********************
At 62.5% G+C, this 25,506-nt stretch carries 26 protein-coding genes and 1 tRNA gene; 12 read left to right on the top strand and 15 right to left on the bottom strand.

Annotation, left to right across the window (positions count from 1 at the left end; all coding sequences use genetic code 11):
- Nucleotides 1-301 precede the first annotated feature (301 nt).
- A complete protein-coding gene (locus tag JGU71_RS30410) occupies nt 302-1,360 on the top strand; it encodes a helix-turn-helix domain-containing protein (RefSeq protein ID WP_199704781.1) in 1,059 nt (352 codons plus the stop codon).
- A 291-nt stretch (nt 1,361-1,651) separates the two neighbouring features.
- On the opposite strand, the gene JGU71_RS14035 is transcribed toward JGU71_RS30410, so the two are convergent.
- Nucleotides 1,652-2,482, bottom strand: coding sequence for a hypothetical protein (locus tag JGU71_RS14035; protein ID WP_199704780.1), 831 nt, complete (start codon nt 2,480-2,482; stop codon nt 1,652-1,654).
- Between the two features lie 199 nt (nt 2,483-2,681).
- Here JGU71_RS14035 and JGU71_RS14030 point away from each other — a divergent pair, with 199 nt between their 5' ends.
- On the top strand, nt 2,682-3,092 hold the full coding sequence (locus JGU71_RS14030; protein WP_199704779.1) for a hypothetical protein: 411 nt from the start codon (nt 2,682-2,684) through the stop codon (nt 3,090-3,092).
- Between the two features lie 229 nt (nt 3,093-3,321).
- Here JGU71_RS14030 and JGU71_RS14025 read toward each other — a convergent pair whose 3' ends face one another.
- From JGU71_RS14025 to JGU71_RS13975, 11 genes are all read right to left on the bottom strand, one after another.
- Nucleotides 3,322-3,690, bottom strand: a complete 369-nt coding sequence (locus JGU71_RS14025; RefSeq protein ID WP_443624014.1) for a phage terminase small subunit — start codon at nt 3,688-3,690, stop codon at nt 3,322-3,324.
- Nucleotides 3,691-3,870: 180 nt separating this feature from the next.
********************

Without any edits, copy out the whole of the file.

At 62.5% G+C, this 25,506-nt stretch carries 26 protein-coding genes and 1 tRNA gene; 12 read left to right on the top strand and 15 right to left on the bottom strand.

Annotation, left to right across the window (positions count from 1 at the left end; all coding sequences use genetic code 11):
- Nucleotides 1-301 precede the first annotated feature (301 nt).
- A complete protein-coding gene (locus tag JGU71_RS30410) occupies nt 302-1,360 on the top strand; it encodes a helix-turn-helix domain-containing protein (RefSeq protein ID WP_199704781.1) in 1,059 nt (352 codons plus the stop codon).
- A 291-nt stretch (nt 1,361-1,651) separates the two neighbouring features.
- On the opposite strand, the gene JGU71_RS14035 is transcribed toward JGU71_RS30410, so the two are convergent.
- Nucleotides 1,652-2,482, bottom strand: coding sequence for a hypothetical protein (locus tag JGU71_RS14035; protein ID WP_199704780.1), 831 nt, complete (start codon nt 2,480-2,482; stop codon nt 1,652-1,654).
- Between the two features lie 199 nt (nt 2,483-2,681).
- Here JGU71_RS14035 and JGU71_RS14030 point away from each other — a divergent pair, with 199 nt between their 5' ends.
- On the top strand, nt 2,682-3,092 hold the full coding sequence (locus JGU71_RS14030; protein WP_199704779.1) for a hypothetical protein: 411 nt from the start codon (nt 2,682-2,684) through the stop codon (nt 3,090-3,092).
- Between the two features lie 229 nt (nt 3,093-3,321).
- Here JGU71_RS14030 and JGU71_RS14025 read toward each other — a convergent pair whose 3' ends face one another.
- From JGU71_RS14025 to JGU71_RS13975, 11 genes are all read right to left on the bottom strand, one after another.
- Nucleotides 3,322-3,690, bottom strand: a complete 369-nt coding sequence (locus JGU71_RS14025; RefSeq protein ID WP_443624014.1) for a phage terminase small subunit — start codon at nt 3,688-3,690, stop codon at nt 3,322-3,324.
- Nucleotides 3,691-3,870: 180 nt separating this feature from the next.